Tiramisu and All Things Italian

You could consider me a huge fan of Italian food in all respects. It’s not just the pastas and pizzas that excite me, but I love how there is so much culture ingrained in their cooking. Every Italian I’ve met evidently takes great pride in how their food is made.

Take the Italian trattoria La Bussola just down the road from my house, for example. It is a humble looking cafe-restaurant that is mostly unadorned except for a couple of sign boards and very unattractive furniture. The menu is unpretentious, with the standard fare of marinaras, carbonaras and the like, no different from what you’d get from its Lygon Street counterparts. But having said that, their spaghetti marinara is perhaps one of the tastiest I’ve ever had, even outshining the snobby (but once good) Tiamo.

Despite the tiny morsels of seafood (a decent combination of squid, mussels, shrimp and fish I think) in my pasta, they were fresh and there were loads of them; what they lacked in size, they sure made up for it in quantity. The tomato sauce was light and refreshing yet thick enough to hold the fort – the result was a hearty, satisfying spaghetti marinara. At $12 a pop, this is definitely the best value spaghetti marinara dish I’ve ever had.

Anyway, I digress. What I really wanted to talk about was tiramisu. I love tiramisu because it’s Italian, and because it’s got coffee, chocolate, and a good dose of alcohol in it. Oh, and of course, it’s sweet. That’s the perfect winning combination for me. I don’t just love to eat tiramisu, I also love making it. It’s one of those great desserts you can wow your guests with, but can be created with your eyes closed, in 10 minutes flat.

I came home from work feeling sick today but because I was missing K’s birthday bash (for the umpteenth time this week), I decided to make it up to her by making her all-time favourite dessert – why, tiramisu, of course. Later on in the evening, she called me to say that the tiramisu was “sooooo good” and that she’d already finished half the tray in no time. It was a lovely compliment to receive and probably the highlight of my depressing day, but then I thought, hey it was REALLY easy to make!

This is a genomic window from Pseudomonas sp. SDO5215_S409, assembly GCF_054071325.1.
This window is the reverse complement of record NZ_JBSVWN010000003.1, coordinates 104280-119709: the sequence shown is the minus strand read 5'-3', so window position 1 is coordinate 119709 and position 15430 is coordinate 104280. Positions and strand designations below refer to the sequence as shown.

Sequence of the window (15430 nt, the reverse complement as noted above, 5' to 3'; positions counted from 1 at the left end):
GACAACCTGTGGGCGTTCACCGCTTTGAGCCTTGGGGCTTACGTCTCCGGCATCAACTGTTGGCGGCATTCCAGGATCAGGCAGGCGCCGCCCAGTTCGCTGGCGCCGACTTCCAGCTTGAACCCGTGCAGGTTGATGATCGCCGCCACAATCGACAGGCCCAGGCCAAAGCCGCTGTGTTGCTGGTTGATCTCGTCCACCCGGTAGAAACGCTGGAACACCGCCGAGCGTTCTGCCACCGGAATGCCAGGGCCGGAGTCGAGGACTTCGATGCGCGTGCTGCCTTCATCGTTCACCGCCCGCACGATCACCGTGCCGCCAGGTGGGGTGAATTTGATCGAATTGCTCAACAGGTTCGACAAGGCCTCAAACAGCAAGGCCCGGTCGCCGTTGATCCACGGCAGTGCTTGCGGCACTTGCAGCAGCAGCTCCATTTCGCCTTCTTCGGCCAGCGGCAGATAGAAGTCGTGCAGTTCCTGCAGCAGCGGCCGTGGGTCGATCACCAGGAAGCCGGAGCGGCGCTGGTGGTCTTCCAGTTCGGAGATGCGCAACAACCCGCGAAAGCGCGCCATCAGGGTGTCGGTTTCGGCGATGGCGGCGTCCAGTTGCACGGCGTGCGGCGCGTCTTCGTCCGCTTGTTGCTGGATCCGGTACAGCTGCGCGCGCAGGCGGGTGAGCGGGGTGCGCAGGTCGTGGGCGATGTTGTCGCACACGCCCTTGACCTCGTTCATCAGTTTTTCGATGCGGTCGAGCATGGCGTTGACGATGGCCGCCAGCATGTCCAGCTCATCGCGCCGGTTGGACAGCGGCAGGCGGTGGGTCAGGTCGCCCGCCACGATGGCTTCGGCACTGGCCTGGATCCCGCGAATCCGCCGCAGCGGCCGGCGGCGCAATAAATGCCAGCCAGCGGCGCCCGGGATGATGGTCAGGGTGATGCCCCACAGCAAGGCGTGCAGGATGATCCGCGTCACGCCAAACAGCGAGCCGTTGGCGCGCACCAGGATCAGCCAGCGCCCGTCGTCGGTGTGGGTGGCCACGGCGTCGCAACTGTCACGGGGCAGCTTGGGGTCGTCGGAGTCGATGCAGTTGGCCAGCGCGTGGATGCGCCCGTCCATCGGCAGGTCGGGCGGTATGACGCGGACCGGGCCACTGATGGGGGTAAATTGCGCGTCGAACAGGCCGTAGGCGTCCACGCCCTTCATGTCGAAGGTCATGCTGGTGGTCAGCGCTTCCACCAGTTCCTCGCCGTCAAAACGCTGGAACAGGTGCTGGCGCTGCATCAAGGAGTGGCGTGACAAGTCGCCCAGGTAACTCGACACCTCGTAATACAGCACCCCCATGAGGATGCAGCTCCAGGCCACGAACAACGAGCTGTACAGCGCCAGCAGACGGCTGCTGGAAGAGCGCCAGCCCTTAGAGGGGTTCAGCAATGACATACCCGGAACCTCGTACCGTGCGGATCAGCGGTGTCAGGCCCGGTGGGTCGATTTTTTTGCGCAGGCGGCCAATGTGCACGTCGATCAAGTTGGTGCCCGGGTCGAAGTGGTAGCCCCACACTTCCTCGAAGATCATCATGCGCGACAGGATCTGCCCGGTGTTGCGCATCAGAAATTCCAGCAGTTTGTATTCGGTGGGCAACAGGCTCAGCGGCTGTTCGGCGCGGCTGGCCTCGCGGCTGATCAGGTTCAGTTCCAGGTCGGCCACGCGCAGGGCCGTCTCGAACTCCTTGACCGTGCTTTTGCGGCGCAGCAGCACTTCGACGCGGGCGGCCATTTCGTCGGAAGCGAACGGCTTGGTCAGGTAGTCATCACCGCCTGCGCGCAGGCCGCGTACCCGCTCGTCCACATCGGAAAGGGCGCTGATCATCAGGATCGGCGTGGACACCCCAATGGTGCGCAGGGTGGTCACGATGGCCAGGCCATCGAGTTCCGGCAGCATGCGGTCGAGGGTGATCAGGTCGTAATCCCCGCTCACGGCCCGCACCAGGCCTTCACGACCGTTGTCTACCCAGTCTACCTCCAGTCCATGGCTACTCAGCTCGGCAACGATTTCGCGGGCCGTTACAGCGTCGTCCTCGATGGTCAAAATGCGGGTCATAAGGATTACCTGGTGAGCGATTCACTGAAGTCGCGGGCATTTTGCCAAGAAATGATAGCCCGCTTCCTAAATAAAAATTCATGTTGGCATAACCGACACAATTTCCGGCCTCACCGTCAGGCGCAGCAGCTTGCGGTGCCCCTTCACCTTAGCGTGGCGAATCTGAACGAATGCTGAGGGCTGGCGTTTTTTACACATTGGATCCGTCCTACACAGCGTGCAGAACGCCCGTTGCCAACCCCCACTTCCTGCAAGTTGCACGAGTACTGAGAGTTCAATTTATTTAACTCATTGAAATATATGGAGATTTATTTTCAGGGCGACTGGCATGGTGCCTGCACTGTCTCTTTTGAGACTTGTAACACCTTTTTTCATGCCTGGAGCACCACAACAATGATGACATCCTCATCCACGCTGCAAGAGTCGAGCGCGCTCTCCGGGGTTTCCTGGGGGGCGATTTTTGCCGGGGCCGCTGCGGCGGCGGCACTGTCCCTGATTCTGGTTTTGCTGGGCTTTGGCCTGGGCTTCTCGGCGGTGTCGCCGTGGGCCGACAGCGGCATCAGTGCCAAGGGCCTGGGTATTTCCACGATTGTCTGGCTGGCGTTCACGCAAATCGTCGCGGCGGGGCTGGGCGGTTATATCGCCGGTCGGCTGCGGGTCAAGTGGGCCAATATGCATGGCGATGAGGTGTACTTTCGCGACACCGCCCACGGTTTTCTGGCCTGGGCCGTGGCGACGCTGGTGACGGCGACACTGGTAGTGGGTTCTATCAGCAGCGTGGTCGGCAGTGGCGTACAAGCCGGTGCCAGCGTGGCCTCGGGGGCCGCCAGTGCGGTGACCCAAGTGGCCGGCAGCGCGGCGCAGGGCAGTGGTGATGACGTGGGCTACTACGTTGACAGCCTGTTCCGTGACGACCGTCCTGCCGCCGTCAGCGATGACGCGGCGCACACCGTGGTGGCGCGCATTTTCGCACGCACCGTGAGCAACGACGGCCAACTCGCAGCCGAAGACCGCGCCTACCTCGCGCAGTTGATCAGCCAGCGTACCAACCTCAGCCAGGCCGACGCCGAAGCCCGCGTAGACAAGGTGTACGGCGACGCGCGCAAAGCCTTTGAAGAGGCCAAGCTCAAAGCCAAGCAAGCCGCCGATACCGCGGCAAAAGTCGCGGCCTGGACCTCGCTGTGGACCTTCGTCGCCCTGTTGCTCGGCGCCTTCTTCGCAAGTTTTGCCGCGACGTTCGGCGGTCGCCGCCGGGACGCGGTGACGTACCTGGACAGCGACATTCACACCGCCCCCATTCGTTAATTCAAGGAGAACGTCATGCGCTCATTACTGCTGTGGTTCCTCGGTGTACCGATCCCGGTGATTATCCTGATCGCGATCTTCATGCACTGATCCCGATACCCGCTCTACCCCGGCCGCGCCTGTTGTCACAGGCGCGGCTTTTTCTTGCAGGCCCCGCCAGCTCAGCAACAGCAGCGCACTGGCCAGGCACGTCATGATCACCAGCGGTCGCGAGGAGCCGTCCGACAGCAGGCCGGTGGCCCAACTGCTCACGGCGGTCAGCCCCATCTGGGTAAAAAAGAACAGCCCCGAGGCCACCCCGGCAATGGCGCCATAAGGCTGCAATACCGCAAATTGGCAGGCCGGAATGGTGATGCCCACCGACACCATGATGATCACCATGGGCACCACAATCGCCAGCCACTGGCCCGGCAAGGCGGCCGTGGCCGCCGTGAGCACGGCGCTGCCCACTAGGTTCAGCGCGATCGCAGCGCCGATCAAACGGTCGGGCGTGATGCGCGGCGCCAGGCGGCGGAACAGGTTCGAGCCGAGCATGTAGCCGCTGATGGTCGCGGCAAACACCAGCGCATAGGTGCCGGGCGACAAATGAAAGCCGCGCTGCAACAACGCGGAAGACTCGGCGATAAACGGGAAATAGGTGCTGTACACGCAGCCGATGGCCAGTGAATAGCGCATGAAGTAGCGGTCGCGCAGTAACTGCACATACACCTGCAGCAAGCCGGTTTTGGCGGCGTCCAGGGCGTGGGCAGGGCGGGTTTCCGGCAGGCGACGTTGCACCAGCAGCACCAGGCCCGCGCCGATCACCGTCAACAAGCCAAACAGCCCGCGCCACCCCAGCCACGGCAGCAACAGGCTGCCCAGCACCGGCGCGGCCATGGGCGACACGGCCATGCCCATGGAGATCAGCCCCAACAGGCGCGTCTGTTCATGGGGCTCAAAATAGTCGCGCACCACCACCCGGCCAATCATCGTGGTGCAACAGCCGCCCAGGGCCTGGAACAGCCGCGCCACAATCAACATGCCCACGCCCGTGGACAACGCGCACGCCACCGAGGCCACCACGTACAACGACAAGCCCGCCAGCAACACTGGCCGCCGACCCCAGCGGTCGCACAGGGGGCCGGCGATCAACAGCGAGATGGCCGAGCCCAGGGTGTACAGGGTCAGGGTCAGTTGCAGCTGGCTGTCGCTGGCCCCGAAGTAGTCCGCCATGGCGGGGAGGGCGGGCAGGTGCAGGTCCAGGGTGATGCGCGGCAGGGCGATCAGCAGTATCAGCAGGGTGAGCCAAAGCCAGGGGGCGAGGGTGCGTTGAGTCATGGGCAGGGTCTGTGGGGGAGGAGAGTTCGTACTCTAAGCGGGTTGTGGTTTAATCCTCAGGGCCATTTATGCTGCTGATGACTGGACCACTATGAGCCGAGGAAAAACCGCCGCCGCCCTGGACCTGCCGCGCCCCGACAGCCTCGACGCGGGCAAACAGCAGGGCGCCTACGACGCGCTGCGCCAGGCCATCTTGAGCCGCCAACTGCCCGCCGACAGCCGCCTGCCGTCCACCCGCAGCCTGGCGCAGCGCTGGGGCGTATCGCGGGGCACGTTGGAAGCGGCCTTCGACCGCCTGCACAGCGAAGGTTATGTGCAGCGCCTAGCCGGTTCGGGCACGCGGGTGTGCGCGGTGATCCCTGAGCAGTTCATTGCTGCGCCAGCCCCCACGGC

Anyway, I figured I’d share my own recipe with you. Not quite a recipe because I never did follow one in the first place. It was pure trial-and-error and guesstimations; after a couple of attempts, I’m pretty sure you’ll get the hang of it. The only thing I don’t understand is why recipes make it out to be so complicated because it really isn’t. So there…

The Easy Peasy Tiramisu
Serves about 4-6 people, depending on how much they like tiramisu

Mascarpone Layer

  • 250g mascarpone cheese
  • 1.5-2 tablespoons caster (superfine) sugar
  • 1/2 cup Irish cream liqueur (Baileys, Kahlua, or Tia Maria)…or more!

Whisk the mascarpone and sugar together, then gradually add in the Irish cream liqueur to loosen up the cheese mixture until you get a creamy consistency. It should be as thick or thin (whichever way you look at it) as cream.

Sponge Base

  • +/- 16 savoiardi (sponge finger biscuits)
  • 1 cup strong espresso + 1/3 cup Irish cream liqueur (combine)
  • Best quality cocoa powder for dusting (like Valrhona)

Spoon the espresso lightly over the top surface of the sponge fingers; you don’t have to moisten the bottom as the liquid will gradually sink to the bottom and soften it as well.

Putting it together
Layer half of the moistened savoiardis onto a rectangular dish (or any dish for that matter) until it is packed like sardines. Spread half the cream over the surface, then dust with cocoa powder.

Layer the rest of the savoiardis and spread the remaining cream over. At this stage, DO NOT DUST ON THE COCOA POWDER! Refrigerate it for a couple of hours or overnight for the tiramisu to set, and dust on the cocoa powder when you’re ready to serve.

Voila!

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